…PPP Presidential Candidate questions value for money
When Government arranged a $30-billion bond guaranteed by the State and National Industrial and Commercial Investment (NICIL) assets, it was supposed to recapitalise the sugar sector. But the poor performance of the Guyana Sugar Corporation (GuySuCo) for the year raises questions about how the money was actually spent.
The recently released Ministry of Finance half-year report tells of a sector still mired in trouble. And according to People’s Progressive Party (PPP) Presidential Candidate and parliamentarian, Irfaan Ali, the population needs answers for how this money was spent.
“Of concern is the Government guarantee $30 billion bonds of which the Government utilised approximately $17.6 billion and is yet to provide an explanation to the people of Guyana regarding the use of these funds”.
“In his report, the Minister also stated that NICIL repaid $785.3 million during the first half of 2019. Given the poor performance of GuySuCo during the first half, an urgent explanation is warranted,” Ali said in a statement on Monday.
The 2019 mid-year report had found that at the end of June 2019, GuySuCo recorded a cash surplus of $843 million when compared to a deficit of $3.8 billion in the same period in 2018. However, sources have attributed this to the Corporation having received a total of $9.3 billion, of which $3.9 billion came from NICIL’s Special Purpose Unit (SPU) to fund its operations and capital projects.
“The Corporation exported 37,836.7 tonnes of sugar, of which 33,263 tonnes were sold to the EU market at a higher price than budgeted, resulting in an increase of $1.3 billion in export sales. Current expenditure was $8.1 billion in the period under review, $2.7 billion lower than the corresponding period in 2018”.
“The Corporation’s capital expenditure was $334 million, 90.3 per cent lower than the budgeted amount of $3.4 billion, primarily due to delays in funding for capital works. The Corporation projects a deficit of $920 million at the end of 2019,” the report also said.
GuySuCo was also found to have fallen short of its production targets for the first crop, with output reaching 33,531 metric tonnes of sugar. There were delays in the start of production, which attributed to the late delivery of materials for critical repairs to boilers in the factories.
In addition, the Corporation had to contend with extended equipment maintenance at the Uitvlugt factory. Thus, the commencement of cane harvesting was pushed to late February. The report also warned that all these things could affect production for the rest of the year and 2020.
And in the Bank of Guyana’s recently released first quarter statistical bulletin, it had showed that sugar experienced a major decline of 34.3 per cent, owing to the restructuring process the Corporation is undergoing.
Since the closure of the four estates, leaving more than 7000 sugar workers jobless, Government has moved to divestment the facilities. United Kingdom company, PricewaterhouseCoopers (PwC), was subsequently contracted to carry out valuations of GuySuCo’s assets up for sale and had invited expressions of interest from potential buyers, though it was recently revealed that the political climate has stalled these transactions.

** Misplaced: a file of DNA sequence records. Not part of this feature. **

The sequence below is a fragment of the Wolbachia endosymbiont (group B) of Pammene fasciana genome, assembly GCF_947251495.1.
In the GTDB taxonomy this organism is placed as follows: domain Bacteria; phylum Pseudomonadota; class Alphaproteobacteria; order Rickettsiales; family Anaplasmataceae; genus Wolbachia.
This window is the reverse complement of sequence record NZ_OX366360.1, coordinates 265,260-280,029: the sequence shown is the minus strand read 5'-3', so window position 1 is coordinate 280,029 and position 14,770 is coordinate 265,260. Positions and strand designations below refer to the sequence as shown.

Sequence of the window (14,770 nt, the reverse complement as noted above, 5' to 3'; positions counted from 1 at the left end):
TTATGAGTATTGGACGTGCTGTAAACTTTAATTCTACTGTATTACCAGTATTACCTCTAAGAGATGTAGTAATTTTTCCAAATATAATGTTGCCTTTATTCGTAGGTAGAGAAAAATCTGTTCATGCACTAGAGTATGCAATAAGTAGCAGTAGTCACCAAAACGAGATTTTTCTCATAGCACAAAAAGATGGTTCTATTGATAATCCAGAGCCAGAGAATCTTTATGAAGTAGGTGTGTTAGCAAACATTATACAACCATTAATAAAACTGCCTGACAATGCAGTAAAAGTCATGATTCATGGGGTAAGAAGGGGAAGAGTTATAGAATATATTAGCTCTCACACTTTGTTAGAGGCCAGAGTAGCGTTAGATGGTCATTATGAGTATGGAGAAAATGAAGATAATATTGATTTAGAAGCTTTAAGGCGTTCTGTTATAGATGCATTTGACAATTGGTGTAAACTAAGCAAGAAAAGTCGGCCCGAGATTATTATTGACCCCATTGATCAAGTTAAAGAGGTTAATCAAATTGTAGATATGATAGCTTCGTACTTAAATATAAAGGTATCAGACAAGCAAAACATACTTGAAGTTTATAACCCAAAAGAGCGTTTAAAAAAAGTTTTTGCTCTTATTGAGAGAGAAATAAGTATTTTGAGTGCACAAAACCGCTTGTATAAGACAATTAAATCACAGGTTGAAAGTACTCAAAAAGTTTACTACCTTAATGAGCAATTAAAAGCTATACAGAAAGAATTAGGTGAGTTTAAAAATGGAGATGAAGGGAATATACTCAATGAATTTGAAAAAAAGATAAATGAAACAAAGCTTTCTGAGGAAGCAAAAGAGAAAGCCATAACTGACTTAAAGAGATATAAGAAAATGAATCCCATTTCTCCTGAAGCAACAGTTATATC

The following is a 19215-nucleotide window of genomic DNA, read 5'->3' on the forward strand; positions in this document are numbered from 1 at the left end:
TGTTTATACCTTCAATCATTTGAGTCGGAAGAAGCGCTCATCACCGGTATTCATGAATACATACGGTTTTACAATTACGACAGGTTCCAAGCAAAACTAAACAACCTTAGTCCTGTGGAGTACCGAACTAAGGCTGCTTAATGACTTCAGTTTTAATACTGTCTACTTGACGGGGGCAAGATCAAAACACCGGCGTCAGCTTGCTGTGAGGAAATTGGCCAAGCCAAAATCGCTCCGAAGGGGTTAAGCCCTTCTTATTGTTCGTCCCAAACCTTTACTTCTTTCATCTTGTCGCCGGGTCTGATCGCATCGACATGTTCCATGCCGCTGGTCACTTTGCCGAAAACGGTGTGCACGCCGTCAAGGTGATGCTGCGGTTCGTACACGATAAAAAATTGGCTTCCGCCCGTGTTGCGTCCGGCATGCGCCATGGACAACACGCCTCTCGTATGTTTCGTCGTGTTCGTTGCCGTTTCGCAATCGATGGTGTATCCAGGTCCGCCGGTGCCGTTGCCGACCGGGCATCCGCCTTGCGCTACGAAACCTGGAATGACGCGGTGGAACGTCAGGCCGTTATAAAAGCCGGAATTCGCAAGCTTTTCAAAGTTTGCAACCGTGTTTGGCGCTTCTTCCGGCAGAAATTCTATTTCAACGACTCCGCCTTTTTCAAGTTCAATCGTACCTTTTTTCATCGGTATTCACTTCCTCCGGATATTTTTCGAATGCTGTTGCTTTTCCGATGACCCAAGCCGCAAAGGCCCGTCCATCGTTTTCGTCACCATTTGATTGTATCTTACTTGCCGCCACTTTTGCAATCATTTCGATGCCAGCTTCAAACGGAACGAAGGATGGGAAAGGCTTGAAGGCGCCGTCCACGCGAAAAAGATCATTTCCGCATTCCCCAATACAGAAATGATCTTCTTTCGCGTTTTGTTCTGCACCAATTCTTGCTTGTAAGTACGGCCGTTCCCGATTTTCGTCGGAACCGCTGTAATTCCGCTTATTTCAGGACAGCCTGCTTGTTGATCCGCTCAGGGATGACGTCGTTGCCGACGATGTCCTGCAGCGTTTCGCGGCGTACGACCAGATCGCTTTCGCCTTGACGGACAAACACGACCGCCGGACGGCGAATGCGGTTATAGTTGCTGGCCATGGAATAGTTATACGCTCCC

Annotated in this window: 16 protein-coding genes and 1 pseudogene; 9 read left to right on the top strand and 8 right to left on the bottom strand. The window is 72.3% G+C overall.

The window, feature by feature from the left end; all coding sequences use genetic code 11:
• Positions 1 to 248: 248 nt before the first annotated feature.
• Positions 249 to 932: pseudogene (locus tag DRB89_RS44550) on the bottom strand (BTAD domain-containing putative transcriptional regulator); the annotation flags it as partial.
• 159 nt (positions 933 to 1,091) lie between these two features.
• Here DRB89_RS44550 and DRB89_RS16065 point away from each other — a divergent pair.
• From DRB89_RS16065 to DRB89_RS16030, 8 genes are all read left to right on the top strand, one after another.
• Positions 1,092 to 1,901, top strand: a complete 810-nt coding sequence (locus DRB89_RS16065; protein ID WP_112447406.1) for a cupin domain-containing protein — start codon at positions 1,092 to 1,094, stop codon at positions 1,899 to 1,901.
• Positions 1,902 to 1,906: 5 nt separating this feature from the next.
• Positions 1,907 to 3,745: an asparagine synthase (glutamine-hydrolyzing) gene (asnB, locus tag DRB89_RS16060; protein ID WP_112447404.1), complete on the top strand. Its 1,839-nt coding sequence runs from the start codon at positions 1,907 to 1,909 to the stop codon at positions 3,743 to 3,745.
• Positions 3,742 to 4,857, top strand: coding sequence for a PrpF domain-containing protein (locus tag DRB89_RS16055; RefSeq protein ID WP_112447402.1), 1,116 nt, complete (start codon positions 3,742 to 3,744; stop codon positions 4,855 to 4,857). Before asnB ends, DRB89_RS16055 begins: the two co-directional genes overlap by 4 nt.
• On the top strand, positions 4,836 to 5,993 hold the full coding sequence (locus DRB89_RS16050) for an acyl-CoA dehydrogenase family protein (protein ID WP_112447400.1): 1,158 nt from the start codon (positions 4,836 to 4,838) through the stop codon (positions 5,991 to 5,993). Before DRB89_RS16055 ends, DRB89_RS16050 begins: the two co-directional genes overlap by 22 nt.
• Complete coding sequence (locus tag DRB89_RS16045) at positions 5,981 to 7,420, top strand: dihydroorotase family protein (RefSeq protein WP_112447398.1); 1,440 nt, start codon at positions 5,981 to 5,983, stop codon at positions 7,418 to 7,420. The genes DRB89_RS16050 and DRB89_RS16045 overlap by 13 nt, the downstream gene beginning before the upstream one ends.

The bond was arranged last year by Republic Bank Limited, through its Investment Banking Division, with law firm London House Chambers, headed by Devindra Kissoon acting as a transaction attorney.
It was arranged at a rate of 4.75 per cent interest. A source close to the Finance Ministry had told Guyana Times that while the interest rates secured would appear to be very favourable, the implications of failing to consistently repay the bond and related interest rates would be dire.
Indeed, SPU Head Colvin Heath-London has previously confirmed that specific NICIL assets are on the line, should they default on the bond. In addition, concerns were previously raised that GuySuCo was not accounting for how it was spending the money, though it subsequently denied this.
Meanwhile, Ali also warned that while the report’s monetary statistics paint a “rosy picture” of the investment climate, there are worrying indicators. According to Ali, the monetary statistics revealed that credit to the private sector increased in all the key sectors.
“However, the growth in credit should be cause for concern since the commercial banks are increasing credit at a time when the economy is struggling, and non-performing loans are increasing. The ratio of non-performing loans has trended upwards from 5.97 per cent at end-June 2014 to 12.58 per cent at end-June 2019”.
“Meanwhile, the reserves for loan losses reduced continuously from 67.24 per cent to 37.05 per cent. Thus, while less reserves are set aside to cater for loans losses, there is a continuous increase in non-performing loans. Since the most critical risks that confront the banking system is credit risk, all should be concerned, rather than happy with the growth in credit,” he said.